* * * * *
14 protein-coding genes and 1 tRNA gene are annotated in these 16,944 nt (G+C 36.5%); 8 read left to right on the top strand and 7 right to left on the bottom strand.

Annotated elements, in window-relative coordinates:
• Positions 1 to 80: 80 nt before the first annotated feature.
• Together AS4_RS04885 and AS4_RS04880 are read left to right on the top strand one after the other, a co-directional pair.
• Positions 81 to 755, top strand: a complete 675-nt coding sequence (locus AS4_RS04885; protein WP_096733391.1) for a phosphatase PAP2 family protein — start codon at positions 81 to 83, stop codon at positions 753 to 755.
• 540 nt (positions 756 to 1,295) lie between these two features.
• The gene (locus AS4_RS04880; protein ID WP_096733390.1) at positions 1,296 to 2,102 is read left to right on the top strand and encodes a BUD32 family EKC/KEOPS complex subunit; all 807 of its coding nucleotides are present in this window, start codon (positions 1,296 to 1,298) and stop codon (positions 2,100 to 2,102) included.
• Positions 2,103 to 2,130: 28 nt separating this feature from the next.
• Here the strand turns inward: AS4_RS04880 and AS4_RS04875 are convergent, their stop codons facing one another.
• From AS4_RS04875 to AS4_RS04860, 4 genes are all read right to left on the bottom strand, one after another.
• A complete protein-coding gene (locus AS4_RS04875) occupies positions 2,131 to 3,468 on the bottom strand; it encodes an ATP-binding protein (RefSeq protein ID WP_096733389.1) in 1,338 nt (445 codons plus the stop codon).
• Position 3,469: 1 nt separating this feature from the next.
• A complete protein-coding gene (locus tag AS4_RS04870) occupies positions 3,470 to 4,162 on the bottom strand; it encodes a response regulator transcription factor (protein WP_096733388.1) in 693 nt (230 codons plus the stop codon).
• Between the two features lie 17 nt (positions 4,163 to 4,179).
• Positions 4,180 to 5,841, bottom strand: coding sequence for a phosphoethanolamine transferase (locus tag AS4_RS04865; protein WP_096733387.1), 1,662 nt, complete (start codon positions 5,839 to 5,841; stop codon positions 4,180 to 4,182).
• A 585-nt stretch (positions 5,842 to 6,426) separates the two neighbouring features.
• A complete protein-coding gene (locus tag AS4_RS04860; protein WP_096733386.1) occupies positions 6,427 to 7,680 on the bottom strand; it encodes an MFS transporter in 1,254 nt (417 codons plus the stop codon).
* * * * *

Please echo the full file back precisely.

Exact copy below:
14 protein-coding genes and 1 tRNA gene are annotated in these 16,944 nt (G+C 36.5%); 8 read left to right on the top strand and 7 right to left on the bottom strand.

Annotated elements, in window-relative coordinates:
• Positions 1 to 80: 80 nt before the first annotated feature.
• Together AS4_RS04885 and AS4_RS04880 are read left to right on the top strand one after the other, a co-directional pair.
• Positions 81 to 755, top strand: a complete 675-nt coding sequence (locus AS4_RS04885; protein WP_096733391.1) for a phosphatase PAP2 family protein — start codon at positions 81 to 83, stop codon at positions 753 to 755.
• 540 nt (positions 756 to 1,295) lie between these two features.
• The gene (locus AS4_RS04880; protein ID WP_096733390.1) at positions 1,296 to 2,102 is read left to right on the top strand and encodes a BUD32 family EKC/KEOPS complex subunit; all 807 of its coding nucleotides are present in this window, start codon (positions 1,296 to 1,298) and stop codon (positions 2,100 to 2,102) included.
• Positions 2,103 to 2,130: 28 nt separating this feature from the next.
• Here the strand turns inward: AS4_RS04880 and AS4_RS04875 are convergent, their stop codons facing one another.
• From AS4_RS04875 to AS4_RS04860, 4 genes are all read right to left on the bottom strand, one after another.
• A complete protein-coding gene (locus AS4_RS04875) occupies positions 2,131 to 3,468 on the bottom strand; it encodes an ATP-binding protein (RefSeq protein ID WP_096733389.1) in 1,338 nt (445 codons plus the stop codon).
• Position 3,469: 1 nt separating this feature from the next.
• A complete protein-coding gene (locus tag AS4_RS04870) occupies positions 3,470 to 4,162 on the bottom strand; it encodes a response regulator transcription factor (protein WP_096733388.1) in 693 nt (230 codons plus the stop codon).
• Between the two features lie 17 nt (positions 4,163 to 4,179).
• Positions 4,180 to 5,841, bottom strand: coding sequence for a phosphoethanolamine transferase (locus tag AS4_RS04865; protein WP_096733387.1), 1,662 nt, complete (start codon positions 5,839 to 5,841; stop codon positions 4,180 to 4,182).
• A 585-nt stretch (positions 5,842 to 6,426) separates the two neighbouring features.
• A complete protein-coding gene (locus tag AS4_RS04860; protein WP_096733386.1) occupies positions 6,427 to 7,680 on the bottom strand; it encodes an MFS transporter in 1,254 nt (417 codons plus the stop codon).